‘IS bride’ would face death penalty in Bangladesh, lawyer tells UK hearing

Shamima Begum. Reuters file photo


Shamima Begum. Reuters file photo

‘IS bride’ Shamima Begum is now stateless and would face death penalty if sent to Bangladesh, her lawyer told the Special Immigration Appeals Commission (Siac) in UK.

Siac is a UK court that deals with appeals from persons deported by the home secretary under various statutory powers.

The court was told that the then home secretary, Sajid Javid, had failed to consider the “serious practical consequences” of removing Shamima’s UK citizenship in 2019, reports The Guardian.

“It is clear that he gave no consideration to the prospect that the deprivation decision would render the appellant de facto stateless,” Dan Squires KC, Shamima’s lawyer, told the hearing.

Home office documents shared with the court also showed that Begum’s “de jure statelessness” was confirmed only the day before her citizenship was revoked.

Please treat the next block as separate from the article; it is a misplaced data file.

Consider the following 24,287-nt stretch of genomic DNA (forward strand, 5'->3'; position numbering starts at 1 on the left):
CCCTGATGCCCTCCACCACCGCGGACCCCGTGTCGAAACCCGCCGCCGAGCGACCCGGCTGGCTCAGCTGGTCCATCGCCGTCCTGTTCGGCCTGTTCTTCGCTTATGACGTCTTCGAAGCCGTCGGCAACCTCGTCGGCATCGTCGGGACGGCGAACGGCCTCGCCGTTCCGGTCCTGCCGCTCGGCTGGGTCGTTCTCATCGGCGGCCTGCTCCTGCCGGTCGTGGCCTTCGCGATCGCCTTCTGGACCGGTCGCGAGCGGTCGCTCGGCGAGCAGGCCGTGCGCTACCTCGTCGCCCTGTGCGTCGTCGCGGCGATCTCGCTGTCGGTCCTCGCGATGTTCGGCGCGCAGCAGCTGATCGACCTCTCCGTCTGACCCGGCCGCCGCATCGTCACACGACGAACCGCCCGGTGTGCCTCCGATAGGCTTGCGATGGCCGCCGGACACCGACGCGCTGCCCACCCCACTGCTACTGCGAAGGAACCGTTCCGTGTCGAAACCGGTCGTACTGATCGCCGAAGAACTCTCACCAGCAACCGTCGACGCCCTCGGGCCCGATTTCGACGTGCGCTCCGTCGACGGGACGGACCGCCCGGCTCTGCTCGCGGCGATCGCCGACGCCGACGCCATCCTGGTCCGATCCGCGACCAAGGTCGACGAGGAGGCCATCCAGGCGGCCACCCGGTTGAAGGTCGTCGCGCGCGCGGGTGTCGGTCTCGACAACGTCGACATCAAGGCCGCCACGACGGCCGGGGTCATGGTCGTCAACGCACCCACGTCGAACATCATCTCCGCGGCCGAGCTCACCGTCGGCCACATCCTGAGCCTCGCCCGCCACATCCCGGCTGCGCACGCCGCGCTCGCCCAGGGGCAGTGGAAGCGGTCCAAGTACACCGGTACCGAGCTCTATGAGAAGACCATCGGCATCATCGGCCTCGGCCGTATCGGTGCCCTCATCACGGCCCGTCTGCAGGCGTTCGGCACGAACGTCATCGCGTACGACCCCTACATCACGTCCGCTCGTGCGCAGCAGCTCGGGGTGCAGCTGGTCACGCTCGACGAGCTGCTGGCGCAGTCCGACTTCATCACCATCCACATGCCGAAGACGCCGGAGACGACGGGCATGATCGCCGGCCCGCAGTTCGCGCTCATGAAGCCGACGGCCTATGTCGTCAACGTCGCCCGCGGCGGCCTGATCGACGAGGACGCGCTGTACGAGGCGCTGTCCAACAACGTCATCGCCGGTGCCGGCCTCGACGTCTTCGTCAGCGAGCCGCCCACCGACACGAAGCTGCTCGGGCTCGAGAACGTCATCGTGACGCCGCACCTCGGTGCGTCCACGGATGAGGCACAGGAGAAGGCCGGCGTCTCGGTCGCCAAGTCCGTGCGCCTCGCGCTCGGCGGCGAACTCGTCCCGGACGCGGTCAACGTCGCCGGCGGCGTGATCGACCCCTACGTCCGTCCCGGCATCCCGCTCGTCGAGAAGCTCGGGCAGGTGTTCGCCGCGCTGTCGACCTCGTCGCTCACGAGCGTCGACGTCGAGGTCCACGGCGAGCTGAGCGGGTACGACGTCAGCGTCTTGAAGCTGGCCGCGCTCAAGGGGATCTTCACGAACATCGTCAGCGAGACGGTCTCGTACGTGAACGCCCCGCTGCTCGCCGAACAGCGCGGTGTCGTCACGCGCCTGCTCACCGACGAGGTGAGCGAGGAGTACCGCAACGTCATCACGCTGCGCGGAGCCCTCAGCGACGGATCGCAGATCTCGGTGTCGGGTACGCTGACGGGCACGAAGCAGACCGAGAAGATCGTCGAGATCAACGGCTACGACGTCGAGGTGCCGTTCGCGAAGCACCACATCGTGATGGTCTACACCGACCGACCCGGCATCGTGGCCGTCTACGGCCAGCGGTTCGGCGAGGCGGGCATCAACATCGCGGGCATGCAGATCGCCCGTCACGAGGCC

“There is nothing in any of the home secretary’s evidence which suggests that consideration was given — prior to the deprivation decision being taken, or indeed at any time — to matters relating to de facto citizenship,” Dan Squires said.

These matters included whether 23-year-old Shamima Begum would be recognised by Bangladesh as a citizen and provided with any protection or practical support, he said.

“The home secretary has not responded to the allegation that the decision-maker neither directed his mind to this issue, nor took steps such as contacting the Bangladeshi authorities to find out their position regarding the appellant,” the lawyer added.

Had such inquiries been conducted, “the Bangladesh authorities would have confirmed that the appellant would be hanged if she entered the country,” Squires said.

“It is clear that, had the home secretary made inquiries as to the practical effect of depriving the appellant of her citizenship, he would likely have understood that the appellant could be left without the protection of any state,” Shamima’s lawyers said further adding that “it was, or ought to have been, known to the home secretary, that even where deprivation does not result in de jure statelessness, it may render a person de facto stateless, with extremely serious practical consequences.”

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